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Parent company Taylor & Francis
Founded 1851 (1851)
Founder George Routledge
Country of origin United Kingdom
Headquarters location London
Publication types Books & journals
Nonfiction topics Humanities and Sciences
Official website .com.routledgewww
2008 conference booth

Routledge () is a British academic books, journals, & online resources in the fields of humanities and social science. The company publishes 1,800 journals & 2,000 new books each year and their backlist encompasses over 35,000 titles.[1]

In 1998, Routledge became a subdivision and imprint of its former rival, Taylor & Francis Group, as a result of a £90 million acquisition deal from Cinven, a venture capital group which had purchased it two years previously for £25 million.[2]


  • History 1
  • People 2
  • Works 3
    • Encyclopaedias 3.1
  • See also 4
  • Notes 5
  • References 6
  • External links 7


The firm originated in 1836, when Camden bookseller Tauchnitz family, which became known as the "Railway Library".[3]

The venture was a success which was mainly due to the mass hysteria in the 1840s due to

  • Official website
  • Routledge – Psychology Press
  • Routledge – Cavendish
  • Routledge – Mental health imprint
  • Routledge – Psychoanalysis arena
  • Routledge Revivals: Humanities and Social Sciences reprints from the backlists of Routledge imprints
  • Routledge – The International Who's Who
  • Routledge – The Europa World of Learning
  • Routledge – History of the Routledges and Their Origins

External links

  • Boynton, Robert (March–April 1995). "The Routledge Revolution: Has Academic Publishing Gone Tabloid?" (online reproduction, by author [n.pag.]).  
  • Clark, Giles N.; Angus Phillips (2008). Inside Book Publishing. Taylor & Francis e-Library collection (4th ed.). Abingdon, UK and New York: Routledge.  
  • Cope, Nigel (5 November 1998). "Books merger yields windfall of £6m" (online edition).  
  • Whipp, Richard (1992). "Human Resource Management, Competition and Strategy: Some Productive Tensions". In Paul Blyton and Peter Turnbull (eds.). Reassessing Human Resource Management. London:  


  1. ^ "About Us - Routledge". Retrieved 14 February 2015. 
  2. ^ "Books merger yields windfall of £6m". The Independent. Retrieved 14 February 2015. 
  3. ^ a b "Yellowbacks: III - Routledge's Railway Library". Retrieved 15 February 2015. 
  4. ^ "UCL Library Services: Routledge & Kegan Paul Ltd Archives - 1850-1984". Retrieved 15 February 2015. 
  5. ^ Sutherland (2009:527,553).
  6. ^ Barnes, James J.; Barnes, Patience P. (2004). "Routledge, George".   (Subscription or UK public library membership required.)
  7. ^ "Geni - William Henry Warne (1822 - 1859) - Genealogy". Retrieved 16 February 2015. 
  8. ^ " - Taylor and Francis Informa". Retrieved 16 February 2015. 
  9. ^ Whipp (1992:47)
  10. ^ Clark & Phillips (2008:xvi); Cope (1998)


See also

Encyclopedic publications of Europa Publications, actually published by Routledge:

Taylor and Francis closed down the Routledge encyclopedia division in 2006. Some of its publications were:



Routledge has published many of the greatest thinkers and scholars of the last hundred years, including Adorno, Einstein, Russell, Popper, Wittgenstein, Jung, Bohm, Hayek, McLuhan, Marcuse and Sartre.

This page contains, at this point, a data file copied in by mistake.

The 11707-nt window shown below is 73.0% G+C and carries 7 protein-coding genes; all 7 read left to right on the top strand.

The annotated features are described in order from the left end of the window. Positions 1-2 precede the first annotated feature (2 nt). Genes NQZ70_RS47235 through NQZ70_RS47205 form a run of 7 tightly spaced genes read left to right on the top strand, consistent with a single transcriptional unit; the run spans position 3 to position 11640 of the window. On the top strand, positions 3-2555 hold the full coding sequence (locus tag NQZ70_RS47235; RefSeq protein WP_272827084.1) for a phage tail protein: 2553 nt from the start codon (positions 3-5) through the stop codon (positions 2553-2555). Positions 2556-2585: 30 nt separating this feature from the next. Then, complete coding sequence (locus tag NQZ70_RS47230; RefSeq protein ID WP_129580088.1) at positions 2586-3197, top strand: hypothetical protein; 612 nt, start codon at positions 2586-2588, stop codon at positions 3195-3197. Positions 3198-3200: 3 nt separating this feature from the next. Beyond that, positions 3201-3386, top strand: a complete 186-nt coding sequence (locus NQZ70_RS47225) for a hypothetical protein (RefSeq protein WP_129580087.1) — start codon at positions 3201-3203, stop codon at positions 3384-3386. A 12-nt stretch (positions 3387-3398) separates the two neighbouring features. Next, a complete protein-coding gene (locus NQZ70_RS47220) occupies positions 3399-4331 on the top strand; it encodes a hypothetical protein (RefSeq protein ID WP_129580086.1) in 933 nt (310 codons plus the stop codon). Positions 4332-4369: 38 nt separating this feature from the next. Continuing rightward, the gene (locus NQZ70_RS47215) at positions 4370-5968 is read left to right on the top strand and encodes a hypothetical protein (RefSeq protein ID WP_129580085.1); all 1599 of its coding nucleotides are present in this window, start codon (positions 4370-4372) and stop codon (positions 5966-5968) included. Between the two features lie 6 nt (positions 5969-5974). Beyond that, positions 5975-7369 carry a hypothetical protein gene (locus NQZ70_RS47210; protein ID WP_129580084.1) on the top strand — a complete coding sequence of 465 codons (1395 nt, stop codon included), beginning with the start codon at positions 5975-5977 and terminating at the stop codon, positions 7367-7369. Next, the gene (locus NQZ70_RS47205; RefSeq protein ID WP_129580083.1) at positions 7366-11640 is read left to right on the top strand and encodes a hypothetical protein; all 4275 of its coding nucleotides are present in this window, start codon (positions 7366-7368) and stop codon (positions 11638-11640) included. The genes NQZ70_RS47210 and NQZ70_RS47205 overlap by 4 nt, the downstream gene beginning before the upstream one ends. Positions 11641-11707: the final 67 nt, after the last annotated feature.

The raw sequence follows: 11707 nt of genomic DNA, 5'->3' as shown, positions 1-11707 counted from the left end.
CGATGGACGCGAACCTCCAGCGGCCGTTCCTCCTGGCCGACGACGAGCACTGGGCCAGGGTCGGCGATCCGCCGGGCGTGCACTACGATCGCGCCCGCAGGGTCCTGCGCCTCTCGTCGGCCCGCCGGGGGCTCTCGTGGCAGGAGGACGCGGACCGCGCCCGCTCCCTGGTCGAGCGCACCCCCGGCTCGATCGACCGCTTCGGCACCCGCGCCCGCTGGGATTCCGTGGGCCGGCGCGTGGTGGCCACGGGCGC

The famous English publisher Fredric Warburg was a commissioning editor at Routledge during the early 20th century.


In 1985, Routledge & Kegan Paul joined with Associated Book Publishers (ABP),[9] which was later acquired by International Thomson in 1987. Under Thomson's ownership, Routledge's name and operations were retained, and, in 1996, a management buyout financed by the European private equity firm Cinven saw Routledge operating as an independent company once again. Just two year later, Cinven and Routledge's directors accepted a deal for Routledge's acquisition by Taylor & Francis Group (T&F), with the Routledge name being retained as an imprint and subdivision.[10] In 2004, T&F became a division within Informa plc after a merger. Routledge continues as a publishing arm and imprint under the T&F division, with a majority of its titles' issued as academic humanities and social science books.

However, by 1902, the company was running close to bankruptcy, but, following a successful restructuring, was able to recover and began to acquire and merge with other publishing companies. These early 20th-century acquisitions and mergers brought with them lists of notable scholarly titles, and it is from 1912 onwards that Routledge & Kegan Paul, as the company name, became increasingly concentrated on and involved with the academic and scholarly publishing business. It was soon particularly known for its titles in the social sciences.

The company was restyled in 1858 as Routledge, Warne & Routledge when George Routledge's son, Robert Warne Routledge, entered the partnership. Frederick Warne eventually left the company after the death of his brother W H Warne in May 1859 (died aged 37).[7] Gaining rights to some titles, he founded Frederick Warne & Co in 1865, which became known for its Beatrix Potter books.[8]

[6] including 19 of his novels to be sold cheaply as part of their "Railway Library" series. [5][3] allowing sole rights to print all 35 of his works lease £20,000 for a 10-year Edward Bulwer-Lytton, which allowed for it to be able to pay author Uncle Tom's Cabin The following year in 1852, the company gained lucrative business though selling pirated reprints of [4]

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